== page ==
By Nik Brumsack at Etihad Stadium
Santi Cazorla and Olivier Giroud were on target as Arsenal picked up a thoroughly impressive and richly-deserved three points at Manchester City on Sunday afternoon.
Arsene Wenger’s side took the lead midway through the first half when Cazorla converted from the spot after Vincent Kompany had felled Nacho Monreal.
Having dealt with a wave of pressure after the break, the Gunners made the game safe after 67 minutes. This time Cazorla turned provider, sending over a perfect pinpoint free-kick for Giroud to nod beyond Joe Hart.
Having showcased the fluid and attacking side to their game in recent matches, this was an altogether more rugged performance - and one which will have pleased Wenger and the Arsenal fans immensely.
The team were committed and resilient against the Premier League champions, efficient when in possession and disciplined when not on the ball.
The Gunners have been criticised of late for their failure to win big games away from home. They answered those emphatically here, with a first victory at Etihad Stadium since October 2010. With Southampton, Manchester United and Tottenham Hotspur all collecting three points on Saturday, this was a vital result for Wenger's men.
As things stand, Arsenal are just one point off the top four - and this result will surely give them an injection of momentum in the coming weeks.
SETTING THE SCENE
Arsenal had produced arguably their most complete performance of the season in last Sunday’s 3-0 win over Stoke City, an exciting attacking display in which the Gunners’ movement, flair and fluidity proved too much to contain.
The one negative during that victory was the dislocated shoulder suffered by Mathieu Debuchy. Hector Bellerin, who replaced the Frenchman last weekend, filled the vacant right-back slot. Meanwhile Aaron Ramsey replaced Tomas Rosicky in central midfield.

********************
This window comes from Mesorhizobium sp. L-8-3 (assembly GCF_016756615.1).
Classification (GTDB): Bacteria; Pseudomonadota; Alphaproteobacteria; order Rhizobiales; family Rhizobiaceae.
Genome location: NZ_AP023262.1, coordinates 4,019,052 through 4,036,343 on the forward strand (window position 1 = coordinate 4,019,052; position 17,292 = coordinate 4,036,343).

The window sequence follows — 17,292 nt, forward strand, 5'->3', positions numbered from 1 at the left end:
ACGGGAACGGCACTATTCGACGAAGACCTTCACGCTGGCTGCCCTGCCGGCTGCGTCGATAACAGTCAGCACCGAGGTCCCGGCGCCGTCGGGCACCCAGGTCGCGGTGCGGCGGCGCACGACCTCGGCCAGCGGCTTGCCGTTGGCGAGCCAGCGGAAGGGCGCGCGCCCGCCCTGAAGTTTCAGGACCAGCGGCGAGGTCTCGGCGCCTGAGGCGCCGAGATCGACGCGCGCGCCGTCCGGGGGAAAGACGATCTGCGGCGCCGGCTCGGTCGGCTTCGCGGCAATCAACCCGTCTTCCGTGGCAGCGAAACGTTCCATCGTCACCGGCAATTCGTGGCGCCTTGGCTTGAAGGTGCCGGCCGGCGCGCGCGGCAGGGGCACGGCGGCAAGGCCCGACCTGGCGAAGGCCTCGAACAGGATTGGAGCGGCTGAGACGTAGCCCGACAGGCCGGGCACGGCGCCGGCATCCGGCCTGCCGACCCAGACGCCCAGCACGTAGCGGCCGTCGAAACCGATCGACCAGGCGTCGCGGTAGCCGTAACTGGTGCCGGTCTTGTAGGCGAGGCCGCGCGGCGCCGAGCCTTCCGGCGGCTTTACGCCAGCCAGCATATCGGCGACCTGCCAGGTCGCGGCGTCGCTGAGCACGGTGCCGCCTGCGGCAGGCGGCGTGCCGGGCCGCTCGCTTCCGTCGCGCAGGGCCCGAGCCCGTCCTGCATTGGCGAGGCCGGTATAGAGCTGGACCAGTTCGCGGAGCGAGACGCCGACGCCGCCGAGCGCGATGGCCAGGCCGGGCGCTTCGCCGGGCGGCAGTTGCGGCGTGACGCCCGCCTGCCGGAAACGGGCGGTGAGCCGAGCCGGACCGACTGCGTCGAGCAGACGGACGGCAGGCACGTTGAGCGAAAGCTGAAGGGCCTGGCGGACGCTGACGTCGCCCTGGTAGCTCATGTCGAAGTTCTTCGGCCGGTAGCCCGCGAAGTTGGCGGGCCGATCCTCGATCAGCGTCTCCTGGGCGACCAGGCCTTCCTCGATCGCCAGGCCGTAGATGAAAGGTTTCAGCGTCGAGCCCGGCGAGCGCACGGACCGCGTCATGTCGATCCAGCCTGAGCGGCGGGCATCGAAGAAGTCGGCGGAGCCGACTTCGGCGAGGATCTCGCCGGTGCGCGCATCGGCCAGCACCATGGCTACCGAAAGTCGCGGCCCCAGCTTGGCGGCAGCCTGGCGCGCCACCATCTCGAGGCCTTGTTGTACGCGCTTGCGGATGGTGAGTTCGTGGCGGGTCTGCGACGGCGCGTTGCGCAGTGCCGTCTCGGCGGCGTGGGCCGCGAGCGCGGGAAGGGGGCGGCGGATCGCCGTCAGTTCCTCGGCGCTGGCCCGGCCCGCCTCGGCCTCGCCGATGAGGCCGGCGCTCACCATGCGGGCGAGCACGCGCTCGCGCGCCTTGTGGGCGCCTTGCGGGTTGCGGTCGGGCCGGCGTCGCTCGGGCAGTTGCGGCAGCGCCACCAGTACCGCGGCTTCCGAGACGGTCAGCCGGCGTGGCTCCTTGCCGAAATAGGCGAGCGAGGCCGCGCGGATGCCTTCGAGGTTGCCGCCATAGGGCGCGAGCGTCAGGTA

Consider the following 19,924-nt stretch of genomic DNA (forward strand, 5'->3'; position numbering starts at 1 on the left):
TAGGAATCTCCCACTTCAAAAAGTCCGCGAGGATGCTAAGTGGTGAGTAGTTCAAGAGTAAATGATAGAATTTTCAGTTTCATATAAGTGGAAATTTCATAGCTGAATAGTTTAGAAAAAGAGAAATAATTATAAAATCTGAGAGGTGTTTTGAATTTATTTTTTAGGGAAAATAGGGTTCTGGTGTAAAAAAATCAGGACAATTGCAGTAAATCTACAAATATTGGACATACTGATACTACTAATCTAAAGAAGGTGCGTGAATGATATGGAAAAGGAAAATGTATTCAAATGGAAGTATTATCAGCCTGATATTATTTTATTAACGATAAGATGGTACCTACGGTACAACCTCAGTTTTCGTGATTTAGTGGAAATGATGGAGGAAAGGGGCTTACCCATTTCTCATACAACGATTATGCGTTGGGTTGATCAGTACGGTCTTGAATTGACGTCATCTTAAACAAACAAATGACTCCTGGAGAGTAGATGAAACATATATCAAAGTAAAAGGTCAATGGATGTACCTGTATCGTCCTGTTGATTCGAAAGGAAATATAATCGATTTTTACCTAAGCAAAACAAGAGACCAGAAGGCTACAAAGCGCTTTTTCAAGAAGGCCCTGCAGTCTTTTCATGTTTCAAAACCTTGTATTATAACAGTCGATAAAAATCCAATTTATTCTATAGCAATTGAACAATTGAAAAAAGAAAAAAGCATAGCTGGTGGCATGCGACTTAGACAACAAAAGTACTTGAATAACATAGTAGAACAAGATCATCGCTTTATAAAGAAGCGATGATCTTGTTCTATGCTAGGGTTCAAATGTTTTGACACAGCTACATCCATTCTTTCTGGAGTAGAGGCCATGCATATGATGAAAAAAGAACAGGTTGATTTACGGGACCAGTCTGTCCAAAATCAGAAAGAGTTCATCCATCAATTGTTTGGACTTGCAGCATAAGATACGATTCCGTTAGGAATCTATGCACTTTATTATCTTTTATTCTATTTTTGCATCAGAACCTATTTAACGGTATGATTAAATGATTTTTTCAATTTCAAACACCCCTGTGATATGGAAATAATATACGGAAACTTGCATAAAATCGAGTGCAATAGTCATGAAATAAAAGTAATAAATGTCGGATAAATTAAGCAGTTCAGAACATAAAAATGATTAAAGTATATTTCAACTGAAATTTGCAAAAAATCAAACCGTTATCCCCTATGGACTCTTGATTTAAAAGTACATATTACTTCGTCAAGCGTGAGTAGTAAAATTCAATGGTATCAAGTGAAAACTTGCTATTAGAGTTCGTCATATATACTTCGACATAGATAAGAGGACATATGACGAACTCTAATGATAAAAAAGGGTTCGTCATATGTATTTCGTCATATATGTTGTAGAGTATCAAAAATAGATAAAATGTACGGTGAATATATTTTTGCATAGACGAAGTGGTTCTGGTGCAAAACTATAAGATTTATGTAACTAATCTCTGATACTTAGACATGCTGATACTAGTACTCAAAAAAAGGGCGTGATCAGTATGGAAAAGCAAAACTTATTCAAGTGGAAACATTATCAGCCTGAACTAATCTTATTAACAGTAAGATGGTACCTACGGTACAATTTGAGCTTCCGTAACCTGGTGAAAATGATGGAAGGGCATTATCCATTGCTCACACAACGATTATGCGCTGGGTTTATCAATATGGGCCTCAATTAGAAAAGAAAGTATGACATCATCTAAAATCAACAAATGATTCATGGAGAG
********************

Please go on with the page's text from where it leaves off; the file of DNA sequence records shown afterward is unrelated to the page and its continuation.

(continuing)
As was the case last weekend, Wenger picked a strong substitutes’ bench, with Rosicky, Mesut Ozil and Theo Walcott among the options at Wenger’s disposal.
City have been in ominous form of late - winning nine and drawing three of their last 12 league games. Manuel Pellegrini was named as December’s Premier League Manager of the Month before the game, but had to do without Yaya Toure and new signing Wilfried Bony - the duo representing Ivory Coast at the Africa Cup of Nations.
Vincent Kompany and Sergio Aguero were deemed fit enough to start, while former Gunner Gael Clichy lined up at left back, with Bacary Sagna on the bench.
Arsenal came into this game without an away win against any of the current top four in 12 games - a 5-3 success at Chelsea in October 2011. There was, however, cause for optimism. Wenger’s side had comprehensively beaten City in this season’s Community Shield and were unlucky not to win when the teams drew 2-2 at Emirates Stadium in September.
The boss had stated the need for his team to find the right balance between attack and defence during his pre-match press conference. They started the game in a mature fashion, closing City players down whenever the hosts approached the final third.